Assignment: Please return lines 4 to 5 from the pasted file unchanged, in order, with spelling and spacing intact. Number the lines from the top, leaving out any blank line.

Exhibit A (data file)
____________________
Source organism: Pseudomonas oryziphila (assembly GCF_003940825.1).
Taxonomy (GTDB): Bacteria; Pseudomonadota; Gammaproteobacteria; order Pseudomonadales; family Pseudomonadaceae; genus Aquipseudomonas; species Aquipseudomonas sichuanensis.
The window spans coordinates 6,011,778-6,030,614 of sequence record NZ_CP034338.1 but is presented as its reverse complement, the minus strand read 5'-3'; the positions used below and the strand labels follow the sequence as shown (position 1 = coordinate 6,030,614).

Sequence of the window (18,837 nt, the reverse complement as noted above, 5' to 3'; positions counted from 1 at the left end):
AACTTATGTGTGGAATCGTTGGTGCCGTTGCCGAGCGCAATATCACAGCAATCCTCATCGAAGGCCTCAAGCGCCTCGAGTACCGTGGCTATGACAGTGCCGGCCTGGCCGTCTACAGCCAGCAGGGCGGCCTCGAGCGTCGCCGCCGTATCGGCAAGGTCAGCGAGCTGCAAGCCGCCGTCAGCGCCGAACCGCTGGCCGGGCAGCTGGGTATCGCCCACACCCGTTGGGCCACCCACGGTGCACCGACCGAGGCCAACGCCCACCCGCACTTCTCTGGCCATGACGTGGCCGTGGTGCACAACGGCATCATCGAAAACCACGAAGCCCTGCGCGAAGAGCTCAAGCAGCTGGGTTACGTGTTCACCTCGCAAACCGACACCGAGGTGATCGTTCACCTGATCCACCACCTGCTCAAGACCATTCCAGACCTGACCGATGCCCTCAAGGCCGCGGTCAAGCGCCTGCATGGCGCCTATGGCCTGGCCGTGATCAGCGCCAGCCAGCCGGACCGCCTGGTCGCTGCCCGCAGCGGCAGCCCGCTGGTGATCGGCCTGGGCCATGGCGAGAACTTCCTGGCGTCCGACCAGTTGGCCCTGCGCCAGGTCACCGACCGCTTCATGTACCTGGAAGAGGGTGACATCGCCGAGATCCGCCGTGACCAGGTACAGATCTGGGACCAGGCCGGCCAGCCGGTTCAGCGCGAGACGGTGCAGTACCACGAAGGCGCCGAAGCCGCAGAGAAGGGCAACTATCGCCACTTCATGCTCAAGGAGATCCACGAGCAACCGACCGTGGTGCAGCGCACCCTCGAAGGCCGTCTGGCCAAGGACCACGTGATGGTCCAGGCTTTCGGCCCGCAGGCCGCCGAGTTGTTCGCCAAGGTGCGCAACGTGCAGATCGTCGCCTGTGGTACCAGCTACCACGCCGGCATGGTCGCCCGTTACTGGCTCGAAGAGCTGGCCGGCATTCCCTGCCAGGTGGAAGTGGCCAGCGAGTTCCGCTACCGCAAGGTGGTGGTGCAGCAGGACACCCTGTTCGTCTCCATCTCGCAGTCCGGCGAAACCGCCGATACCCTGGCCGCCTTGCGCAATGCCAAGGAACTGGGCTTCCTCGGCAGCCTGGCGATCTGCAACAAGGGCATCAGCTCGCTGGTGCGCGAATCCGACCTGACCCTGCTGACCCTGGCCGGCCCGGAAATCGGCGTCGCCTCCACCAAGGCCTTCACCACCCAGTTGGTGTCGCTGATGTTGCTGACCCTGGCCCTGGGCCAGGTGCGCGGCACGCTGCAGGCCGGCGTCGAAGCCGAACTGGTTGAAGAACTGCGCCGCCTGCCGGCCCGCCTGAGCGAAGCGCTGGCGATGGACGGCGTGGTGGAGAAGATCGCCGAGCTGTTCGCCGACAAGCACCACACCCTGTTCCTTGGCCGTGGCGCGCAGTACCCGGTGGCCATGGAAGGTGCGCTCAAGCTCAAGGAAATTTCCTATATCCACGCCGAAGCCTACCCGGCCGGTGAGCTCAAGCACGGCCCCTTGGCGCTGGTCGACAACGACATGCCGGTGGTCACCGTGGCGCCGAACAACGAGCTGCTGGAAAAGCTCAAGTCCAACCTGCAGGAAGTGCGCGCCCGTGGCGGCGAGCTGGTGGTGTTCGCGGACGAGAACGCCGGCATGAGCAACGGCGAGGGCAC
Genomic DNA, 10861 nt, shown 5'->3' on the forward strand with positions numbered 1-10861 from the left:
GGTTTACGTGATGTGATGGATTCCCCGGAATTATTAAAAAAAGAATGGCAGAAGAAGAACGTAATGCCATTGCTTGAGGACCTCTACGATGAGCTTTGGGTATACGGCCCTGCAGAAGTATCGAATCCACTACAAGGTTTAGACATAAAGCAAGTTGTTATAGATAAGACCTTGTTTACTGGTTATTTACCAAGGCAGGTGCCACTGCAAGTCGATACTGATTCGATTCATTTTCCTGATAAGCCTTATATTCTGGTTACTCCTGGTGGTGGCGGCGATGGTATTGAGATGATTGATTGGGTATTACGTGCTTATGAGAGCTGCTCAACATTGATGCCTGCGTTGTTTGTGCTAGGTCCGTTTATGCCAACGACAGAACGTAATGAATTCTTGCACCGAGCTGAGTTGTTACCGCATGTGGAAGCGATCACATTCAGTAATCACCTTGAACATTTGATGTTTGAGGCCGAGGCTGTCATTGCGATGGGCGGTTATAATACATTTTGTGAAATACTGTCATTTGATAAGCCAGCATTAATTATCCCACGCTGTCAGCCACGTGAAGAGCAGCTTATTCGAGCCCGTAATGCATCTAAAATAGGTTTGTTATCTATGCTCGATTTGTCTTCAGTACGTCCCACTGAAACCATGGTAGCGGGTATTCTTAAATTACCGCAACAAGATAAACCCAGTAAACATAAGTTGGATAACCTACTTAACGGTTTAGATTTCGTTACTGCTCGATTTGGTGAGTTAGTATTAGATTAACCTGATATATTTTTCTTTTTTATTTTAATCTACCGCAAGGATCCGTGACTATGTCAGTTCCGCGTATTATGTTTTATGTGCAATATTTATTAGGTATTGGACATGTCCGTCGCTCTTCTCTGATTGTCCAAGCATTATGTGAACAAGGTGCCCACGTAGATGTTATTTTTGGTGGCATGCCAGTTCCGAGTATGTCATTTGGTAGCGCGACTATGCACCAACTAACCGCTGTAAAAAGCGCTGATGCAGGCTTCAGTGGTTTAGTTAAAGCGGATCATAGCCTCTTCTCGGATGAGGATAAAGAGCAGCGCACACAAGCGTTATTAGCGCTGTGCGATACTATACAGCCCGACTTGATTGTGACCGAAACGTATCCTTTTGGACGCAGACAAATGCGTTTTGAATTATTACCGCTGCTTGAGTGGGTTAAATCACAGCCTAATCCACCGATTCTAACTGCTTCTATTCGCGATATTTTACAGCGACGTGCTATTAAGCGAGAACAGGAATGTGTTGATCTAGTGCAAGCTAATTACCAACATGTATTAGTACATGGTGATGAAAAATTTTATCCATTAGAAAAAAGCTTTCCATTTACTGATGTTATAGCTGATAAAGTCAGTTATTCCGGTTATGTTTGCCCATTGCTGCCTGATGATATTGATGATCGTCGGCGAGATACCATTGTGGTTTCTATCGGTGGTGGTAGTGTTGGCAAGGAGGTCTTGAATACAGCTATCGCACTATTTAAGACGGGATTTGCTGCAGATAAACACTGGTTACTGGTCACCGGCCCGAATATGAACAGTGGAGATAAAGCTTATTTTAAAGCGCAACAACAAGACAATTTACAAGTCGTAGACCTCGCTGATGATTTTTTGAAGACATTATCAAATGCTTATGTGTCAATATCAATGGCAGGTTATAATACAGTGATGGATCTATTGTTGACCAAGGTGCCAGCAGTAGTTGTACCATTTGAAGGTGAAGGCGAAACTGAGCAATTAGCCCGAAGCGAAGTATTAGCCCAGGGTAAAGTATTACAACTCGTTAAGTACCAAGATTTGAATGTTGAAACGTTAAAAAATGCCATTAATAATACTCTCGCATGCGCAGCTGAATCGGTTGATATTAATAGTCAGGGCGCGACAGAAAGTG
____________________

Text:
Sequence of the window (18,837 nt, the reverse complement as noted above, 5' to 3'; positions counted from 1 at the left end):
AACTTATGTGTGGAATCGTTGGTGCCGTTGCCGAGCGCAATATCACAGCAATCCTCATCGAAGGCCTCAAGCGCCTCGAGTACCGTGGCTATGACAGTGCCGGCCTGGCCGTCTACAGCCAGCAGGGCGGCCTCGAGCGTCGCCGCCGTATCGGCAAGGTCAGCGAGCTGCAAGCCGCCGTCAGCGCCGAACCGCTGGCCGGGCAGCTGGGTATCGCCCACACCCGTTGGGCCACCCACGGTGCACCGACCGAGGCCAACGCCCACCCGCACTTCTCTGGCCATGACGTGGCCGTGGTGCACAACGGCATCATCGAAAACCACGAAGCCCTGCGCGAAGAGCTCAAGCAGCTGGGTTACGTGTTCACCTCGCAAACCGACACCGAGGTGATCGTTCACCTGATCCACCACCTGCTCAAGACCATTCCAGACCTGACCGATGCCCTCAAGGCCGCGGTCAAGCGCCTGCATGGCGCCTATGGCCTGGCCGTGATCAGCGCCAGCCAGCCGGACCGCCTGGTCGCTGCCCGCAGCGGCAGCCCGCTGGTGATCGGCCTGGGCCATGGCGAGAACTTCCTGGCGTCCGACCAGTTGGCCCTGCGCCAGGTCACCGACCGCTTCATGTACCTGGAAGAGGGTGACATCGCCGAGATCCGCCGTGACCAGGTACAGATCTGGGACCAGGCCGGCCAGCCGGTTCAGCGCGAGACGGTGCAGTACCACGAAGGCGCCGAAGCCGCAGAGAAGGGCAACTATCGCCACTTCATGCTCAAGGAGATCCACGAGCAACCGACCGTGGTGCAGCGCACCCTCGAAGGCCGTCTGGCCAAGGACCACGTGATGGTCCAGGCTTTCGGCCCGCAGGCCGCCGAGTTGTTCGCCAAGGTGCGCAACGTGCAGATCGTCGCCTGTGGTACCAGCTACCACGCCGGCATGGTCGCCCGTTACTGGCTCGAAGAGCTGGCCGGCATTCCCTGCCAGGTGGAAGTGGCCAGCGAGTTCCGCTACCGCAAGGTGGTGGTGCAGCAGGACACCCTGTTCGTCTCCATCTCGCAGTCCGGCGAAACCGCCGATACCCTGGCCGCCTTGCGCAATGCCAAGGAACTGGGCTTCCTCGGCAGCCTGGCGATCTGCAACAAGGGCATCAGCTCGCTGGTGCGCGAATCCGACCTGACCCTGCTGACCCTGGCCGGCCCGGAAATCGGCGTCGCCTCCACCAAGGCCTTCACCACCCAGTTGGTGTCGCTGATGTTGCTGACCCTGGCCCTGGGCCAGGTGCGCGGCACGCTGCAGGCCGGCGTCGAAGCCGAACTGGTTGAAGAACTGCGCCGCCTGCCGGCCCGCCTGAGCGAAGCGCTGGCGATGGACGGCGTGGTGGAGAAGATCGCCGAGCTGTTCGCCGACAAGCACCACACCCTGTTCCTTGGCCGTGGCGCGCAGTACCCGGTGGCCATGGAAGGTGCGCTCAAGCTCAAGGAAATTTCCTATATCCACGCCGAAGCCTACCCGGCCGGTGAGCTCAAGCACGGCCCCTTGGCGCTGGTCGACAACGACATGCCGGTGGTCACCGTGGCGCCGAACAACGAGCTGCTGGAAAAGCTCAAGTCCAACCTGCAGGAAGTGCGCGCCCGTGGCGGCGAGCTGGTGGTGTTCGCGGACGAGAACGCCGGCATGAGCAACGGCGAGGGCAC